View on a desk from above: two women sit on a desk next to each other with their phones and coffee cups besides their laptops. The scene prominently shows a journal with the text "Empowered (wo)men empower women." A sticker on one laptop says "Still loving Feminism".
Corporate Culture |

International Women's Day 2023 – Embrace Equity


March 8, 2023

tl;dr quick summary
In my still quite short career, I have fortunately always been surrounded by women who have inspired me, supported me and motivated me to keep going in some tough situations. To mark International Women's Day 2023, I'd like to use this post to shine a light on all those women and look at my own personal experiences in the tech industry from a gender equality perspective. But I would also like to take this opportunity to pass the metaphorical microphone to my colleagues: the people who work as a team every day to cultivate a good working environment for everyone. Because that's the only way we can achieve real equality in the long term.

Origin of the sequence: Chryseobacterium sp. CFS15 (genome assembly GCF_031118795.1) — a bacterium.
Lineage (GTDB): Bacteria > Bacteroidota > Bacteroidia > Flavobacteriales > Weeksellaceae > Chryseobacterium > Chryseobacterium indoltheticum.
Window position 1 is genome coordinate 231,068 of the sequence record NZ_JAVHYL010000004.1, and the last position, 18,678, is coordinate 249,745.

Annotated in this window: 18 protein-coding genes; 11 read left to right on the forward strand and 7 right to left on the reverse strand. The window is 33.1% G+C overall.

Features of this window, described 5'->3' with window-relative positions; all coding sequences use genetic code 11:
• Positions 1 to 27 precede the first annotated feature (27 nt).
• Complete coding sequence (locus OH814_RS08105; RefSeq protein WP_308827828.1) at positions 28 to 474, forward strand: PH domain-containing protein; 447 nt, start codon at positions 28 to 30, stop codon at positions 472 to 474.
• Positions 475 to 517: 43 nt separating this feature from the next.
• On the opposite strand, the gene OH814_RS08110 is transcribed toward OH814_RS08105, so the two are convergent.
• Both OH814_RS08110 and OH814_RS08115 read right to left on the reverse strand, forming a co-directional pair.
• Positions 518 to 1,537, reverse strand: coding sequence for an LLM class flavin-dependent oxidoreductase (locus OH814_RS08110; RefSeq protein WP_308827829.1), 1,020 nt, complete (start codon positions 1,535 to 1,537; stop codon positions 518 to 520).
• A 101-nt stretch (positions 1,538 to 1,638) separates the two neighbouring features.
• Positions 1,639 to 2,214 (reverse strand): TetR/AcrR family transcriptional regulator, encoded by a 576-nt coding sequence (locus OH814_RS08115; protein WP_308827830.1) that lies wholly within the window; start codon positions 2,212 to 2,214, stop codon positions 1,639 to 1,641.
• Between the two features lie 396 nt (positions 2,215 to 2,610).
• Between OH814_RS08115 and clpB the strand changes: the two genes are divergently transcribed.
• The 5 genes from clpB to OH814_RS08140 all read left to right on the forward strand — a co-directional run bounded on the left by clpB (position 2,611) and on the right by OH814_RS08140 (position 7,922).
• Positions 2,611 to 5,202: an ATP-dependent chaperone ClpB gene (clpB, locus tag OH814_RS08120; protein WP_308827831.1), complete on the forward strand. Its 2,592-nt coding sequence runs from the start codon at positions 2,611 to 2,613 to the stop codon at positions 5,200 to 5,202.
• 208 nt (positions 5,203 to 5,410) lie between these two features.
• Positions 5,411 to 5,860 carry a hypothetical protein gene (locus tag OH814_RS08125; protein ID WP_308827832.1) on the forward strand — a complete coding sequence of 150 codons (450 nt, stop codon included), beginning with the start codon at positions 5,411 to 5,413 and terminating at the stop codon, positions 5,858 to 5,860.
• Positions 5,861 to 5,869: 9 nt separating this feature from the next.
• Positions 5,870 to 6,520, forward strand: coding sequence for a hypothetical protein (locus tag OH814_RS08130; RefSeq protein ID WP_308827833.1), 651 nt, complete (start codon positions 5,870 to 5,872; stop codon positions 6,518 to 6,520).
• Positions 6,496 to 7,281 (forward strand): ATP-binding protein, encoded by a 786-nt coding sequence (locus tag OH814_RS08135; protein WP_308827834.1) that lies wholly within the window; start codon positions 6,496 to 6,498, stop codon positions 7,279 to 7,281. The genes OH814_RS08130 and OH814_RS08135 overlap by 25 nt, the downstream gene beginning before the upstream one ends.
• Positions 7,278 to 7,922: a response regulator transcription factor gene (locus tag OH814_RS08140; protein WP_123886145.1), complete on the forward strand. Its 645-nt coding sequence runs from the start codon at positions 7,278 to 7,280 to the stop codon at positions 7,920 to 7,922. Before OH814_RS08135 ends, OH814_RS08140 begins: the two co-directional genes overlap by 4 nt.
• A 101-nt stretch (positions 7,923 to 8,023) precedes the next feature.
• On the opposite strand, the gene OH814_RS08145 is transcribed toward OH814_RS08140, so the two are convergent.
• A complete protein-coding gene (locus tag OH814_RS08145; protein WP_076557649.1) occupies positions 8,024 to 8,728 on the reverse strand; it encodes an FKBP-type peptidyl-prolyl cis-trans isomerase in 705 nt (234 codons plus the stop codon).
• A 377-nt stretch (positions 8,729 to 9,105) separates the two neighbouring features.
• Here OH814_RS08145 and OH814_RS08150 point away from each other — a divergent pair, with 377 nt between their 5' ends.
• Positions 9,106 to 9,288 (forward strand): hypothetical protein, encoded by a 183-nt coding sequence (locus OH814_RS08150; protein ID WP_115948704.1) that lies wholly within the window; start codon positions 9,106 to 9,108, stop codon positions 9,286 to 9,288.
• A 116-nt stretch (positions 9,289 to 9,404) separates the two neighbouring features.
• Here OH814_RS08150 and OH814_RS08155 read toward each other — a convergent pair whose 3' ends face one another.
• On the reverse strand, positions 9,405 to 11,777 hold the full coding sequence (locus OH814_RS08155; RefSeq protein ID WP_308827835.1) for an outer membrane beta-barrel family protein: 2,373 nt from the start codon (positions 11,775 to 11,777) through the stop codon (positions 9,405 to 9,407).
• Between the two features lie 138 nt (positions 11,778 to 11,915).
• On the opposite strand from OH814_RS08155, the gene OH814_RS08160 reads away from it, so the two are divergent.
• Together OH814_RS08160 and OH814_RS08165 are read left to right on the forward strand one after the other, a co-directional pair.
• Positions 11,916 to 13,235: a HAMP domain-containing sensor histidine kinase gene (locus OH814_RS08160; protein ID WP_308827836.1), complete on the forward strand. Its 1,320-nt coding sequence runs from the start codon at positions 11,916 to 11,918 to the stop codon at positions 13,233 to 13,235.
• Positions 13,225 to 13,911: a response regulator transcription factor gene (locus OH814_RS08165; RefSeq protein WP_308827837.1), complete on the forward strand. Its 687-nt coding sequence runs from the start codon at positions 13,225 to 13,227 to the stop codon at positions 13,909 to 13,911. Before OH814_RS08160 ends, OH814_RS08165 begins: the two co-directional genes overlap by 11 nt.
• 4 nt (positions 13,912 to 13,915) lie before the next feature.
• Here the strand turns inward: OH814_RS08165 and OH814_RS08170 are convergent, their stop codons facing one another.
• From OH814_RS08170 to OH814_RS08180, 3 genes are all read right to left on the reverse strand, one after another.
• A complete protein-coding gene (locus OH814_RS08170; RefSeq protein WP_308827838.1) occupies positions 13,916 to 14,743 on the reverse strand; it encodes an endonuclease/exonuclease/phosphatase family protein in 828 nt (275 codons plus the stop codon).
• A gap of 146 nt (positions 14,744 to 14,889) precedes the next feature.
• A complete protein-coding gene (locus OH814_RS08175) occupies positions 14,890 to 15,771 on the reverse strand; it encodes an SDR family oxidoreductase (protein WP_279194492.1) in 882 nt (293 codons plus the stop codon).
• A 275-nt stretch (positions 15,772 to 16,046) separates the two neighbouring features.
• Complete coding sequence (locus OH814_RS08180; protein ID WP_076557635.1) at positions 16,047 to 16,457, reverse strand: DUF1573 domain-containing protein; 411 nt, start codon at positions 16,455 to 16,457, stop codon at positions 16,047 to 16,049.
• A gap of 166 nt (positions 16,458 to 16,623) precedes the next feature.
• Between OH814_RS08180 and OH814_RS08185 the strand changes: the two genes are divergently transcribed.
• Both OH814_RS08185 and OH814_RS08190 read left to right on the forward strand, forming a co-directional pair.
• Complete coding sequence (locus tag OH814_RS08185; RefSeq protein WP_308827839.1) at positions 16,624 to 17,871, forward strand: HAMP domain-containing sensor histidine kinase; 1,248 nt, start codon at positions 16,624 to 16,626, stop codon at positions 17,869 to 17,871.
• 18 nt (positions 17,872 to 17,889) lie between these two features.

Disclaimer: Although statistics, studies and even history books like to focus on the so-called gender binary, I would like to distance myself and Peerigon from it at this point. To make it explicitly clear - with reference to a post Alexandra Chandra recently shared on LinkedIn: Trans women are women. Also, there is not the one way to look feminine, womanhood is not tied to a particular shape, (in)ability, or physique, and femininity and womanhood do not belong exclusively to cis-women. Furthermore, I want to emphasise that this is a very personal post. As a neurodivergent person when excited my tone reflects it – good and bad.

Growing up in a home influenced by the GDR, with a mother who had studied mathematics and a father who introduced us children to technical subjects at an early age, I never doubted my abilities in this direction. My parents made no distinction in education between me and my brothers. The first LAN party I went to was organized by my older brother. Later, I was usually the only girl among boys, and we played strategy games and first-person shooters. To this day, game nights with my brothers are part of my weekly program. That's how we stay in touch and exchange ideas.

My first steps – the (early) impact of women in my life